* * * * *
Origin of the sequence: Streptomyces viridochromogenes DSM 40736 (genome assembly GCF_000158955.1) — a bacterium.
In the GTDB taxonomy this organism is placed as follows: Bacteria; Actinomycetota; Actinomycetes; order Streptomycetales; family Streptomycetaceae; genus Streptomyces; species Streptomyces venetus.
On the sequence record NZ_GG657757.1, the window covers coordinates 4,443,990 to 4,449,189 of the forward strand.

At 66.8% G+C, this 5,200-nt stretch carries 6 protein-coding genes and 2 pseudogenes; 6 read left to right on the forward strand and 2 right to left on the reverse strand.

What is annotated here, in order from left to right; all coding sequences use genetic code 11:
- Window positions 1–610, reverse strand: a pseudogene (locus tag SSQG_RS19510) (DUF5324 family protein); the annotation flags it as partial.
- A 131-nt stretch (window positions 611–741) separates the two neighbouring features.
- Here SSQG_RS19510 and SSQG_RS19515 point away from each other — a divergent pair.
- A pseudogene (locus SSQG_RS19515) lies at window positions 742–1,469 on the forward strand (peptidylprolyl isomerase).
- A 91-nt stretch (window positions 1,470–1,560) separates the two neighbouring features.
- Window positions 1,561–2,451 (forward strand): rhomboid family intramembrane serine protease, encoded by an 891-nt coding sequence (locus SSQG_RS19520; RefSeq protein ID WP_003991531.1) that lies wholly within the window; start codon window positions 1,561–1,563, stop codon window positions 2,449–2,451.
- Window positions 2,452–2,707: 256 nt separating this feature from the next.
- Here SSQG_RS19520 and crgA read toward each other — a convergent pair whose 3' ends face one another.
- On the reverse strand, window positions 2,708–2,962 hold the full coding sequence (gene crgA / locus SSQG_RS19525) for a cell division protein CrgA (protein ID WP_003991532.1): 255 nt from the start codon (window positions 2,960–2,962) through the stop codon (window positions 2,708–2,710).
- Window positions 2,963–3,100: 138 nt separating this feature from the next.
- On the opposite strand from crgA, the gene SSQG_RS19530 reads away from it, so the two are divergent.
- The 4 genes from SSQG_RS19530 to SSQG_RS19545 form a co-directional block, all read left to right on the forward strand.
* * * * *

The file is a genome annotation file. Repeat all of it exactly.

Origin of the sequence: Streptomyces viridochromogenes DSM 40736 (genome assembly GCF_000158955.1) — a bacterium.
In the GTDB taxonomy this organism is placed as follows: Bacteria; Actinomycetota; Actinomycetes; order Streptomycetales; family Streptomycetaceae; genus Streptomyces; species Streptomyces venetus.
On the sequence record NZ_GG657757.1, the window covers coordinates 4,443,990 to 4,449,189 of the forward strand.

At 66.8% G+C, this 5,200-nt stretch carries 6 protein-coding genes and 2 pseudogenes; 6 read left to right on the forward strand and 2 right to left on the reverse strand.

What is annotated here, in order from left to right; all coding sequences use genetic code 11:
- Window positions 1–610, reverse strand: a pseudogene (locus tag SSQG_RS19510) (DUF5324 family protein); the annotation flags it as partial.
- A 131-nt stretch (window positions 611–741) separates the two neighbouring features.
- Here SSQG_RS19510 and SSQG_RS19515 point away from each other — a divergent pair.
- A pseudogene (locus SSQG_RS19515) lies at window positions 742–1,469 on the forward strand (peptidylprolyl isomerase).
- A 91-nt stretch (window positions 1,470–1,560) separates the two neighbouring features.
- Window positions 1,561–2,451 (forward strand): rhomboid family intramembrane serine protease, encoded by an 891-nt coding sequence (locus SSQG_RS19520; RefSeq protein ID WP_003991531.1) that lies wholly within the window; start codon window positions 1,561–1,563, stop codon window positions 2,449–2,451.
- Window positions 2,452–2,707: 256 nt separating this feature from the next.
- Here SSQG_RS19520 and crgA read toward each other — a convergent pair whose 3' ends face one another.
- On the reverse strand, window positions 2,708–2,962 hold the full coding sequence (gene crgA / locus SSQG_RS19525) for a cell division protein CrgA (protein ID WP_003991532.1): 255 nt from the start codon (window positions 2,960–2,962) through the stop codon (window positions 2,708–2,710).
- Window positions 2,963–3,100: 138 nt separating this feature from the next.
- On the opposite strand from crgA, the gene SSQG_RS19530 reads away from it, so the two are divergent.
- The 4 genes from SSQG_RS19530 to SSQG_RS19545 form a co-directional block, all read left to right on the forward strand.